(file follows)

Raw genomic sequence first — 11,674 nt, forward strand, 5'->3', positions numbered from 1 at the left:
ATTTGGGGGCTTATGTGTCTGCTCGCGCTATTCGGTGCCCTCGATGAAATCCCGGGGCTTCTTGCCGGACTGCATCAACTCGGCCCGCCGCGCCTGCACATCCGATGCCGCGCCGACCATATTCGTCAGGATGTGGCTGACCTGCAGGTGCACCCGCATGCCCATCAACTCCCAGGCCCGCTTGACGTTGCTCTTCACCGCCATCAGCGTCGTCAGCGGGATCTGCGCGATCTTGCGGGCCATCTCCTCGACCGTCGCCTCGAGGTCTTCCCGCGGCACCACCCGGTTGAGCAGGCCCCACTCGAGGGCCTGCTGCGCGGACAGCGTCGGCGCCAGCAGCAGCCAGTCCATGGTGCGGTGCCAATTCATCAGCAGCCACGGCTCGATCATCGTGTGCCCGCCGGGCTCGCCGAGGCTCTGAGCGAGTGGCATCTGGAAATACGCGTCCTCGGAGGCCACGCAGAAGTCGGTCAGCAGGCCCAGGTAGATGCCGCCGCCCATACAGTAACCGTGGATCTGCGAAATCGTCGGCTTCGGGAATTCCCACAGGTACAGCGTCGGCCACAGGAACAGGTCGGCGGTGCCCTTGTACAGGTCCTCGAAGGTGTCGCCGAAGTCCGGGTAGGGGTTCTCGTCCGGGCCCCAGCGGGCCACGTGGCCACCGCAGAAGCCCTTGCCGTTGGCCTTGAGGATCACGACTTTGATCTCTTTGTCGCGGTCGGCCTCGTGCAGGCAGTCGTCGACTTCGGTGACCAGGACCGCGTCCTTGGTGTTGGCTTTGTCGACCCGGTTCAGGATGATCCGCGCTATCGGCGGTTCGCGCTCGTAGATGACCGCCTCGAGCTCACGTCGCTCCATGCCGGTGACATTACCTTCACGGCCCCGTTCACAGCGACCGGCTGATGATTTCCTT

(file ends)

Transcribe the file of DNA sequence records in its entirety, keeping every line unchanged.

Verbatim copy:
Raw genomic sequence first — 11,674 nt, forward strand, 5'->3', positions numbered from 1 at the left:
ATTTGGGGGCTTATGTGTCTGCTCGCGCTATTCGGTGCCCTCGATGAAATCCCGGGGCTTCTTGCCGGACTGCATCAACTCGGCCCGCCGCGCCTGCACATCCGATGCCGCGCCGACCATATTCGTCAGGATGTGGCTGACCTGCAGGTGCACCCGCATGCCCATCAACTCCCAGGCCCGCTTGACGTTGCTCTTCACCGCCATCAGCGTCGTCAGCGGGATCTGCGCGATCTTGCGGGCCATCTCCTCGACCGTCGCCTCGAGGTCTTCCCGCGGCACCACCCGGTTGAGCAGGCCCCACTCGAGGGCCTGCTGCGCGGACAGCGTCGGCGCCAGCAGCAGCCAGTCCATGGTGCGGTGCCAATTCATCAGCAGCCACGGCTCGATCATCGTGTGCCCGCCGGGCTCGCCGAGGCTCTGAGCGAGTGGCATCTGGAAATACGCGTCCTCGGAGGCCACGCAGAAGTCGGTCAGCAGGCCCAGGTAGATGCCGCCGCCCATACAGTAACCGTGGATCTGCGAAATCGTCGGCTTCGGGAATTCCCACAGGTACAGCGTCGGCCACAGGAACAGGTCGGCGGTGCCCTTGTACAGGTCCTCGAAGGTGTCGCCGAAGTCCGGGTAGGGGTTCTCGTCCGGGCCCCAGCGGGCCACGTGGCCACCGCAGAAGCCCTTGCCGTTGGCCTTGAGGATCACGACTTTGATCTCTTTGTCGCGGTCGGCCTCGTGCAGGCAGTCGTCGACTTCGGTGACCAGGACCGCGTCCTTGGTGTTGGCTTTGTCGACCCGGTTCAGGATGATCCGCGCTATCGGCGGTTCGCGCTCGTAGATGACCGCCTCGAGCTCACGTCGCTCCATGCCGGTGACATTACCTTCACGGCCCCGTTCACAGCGACCGGCTGATGATTTCCTT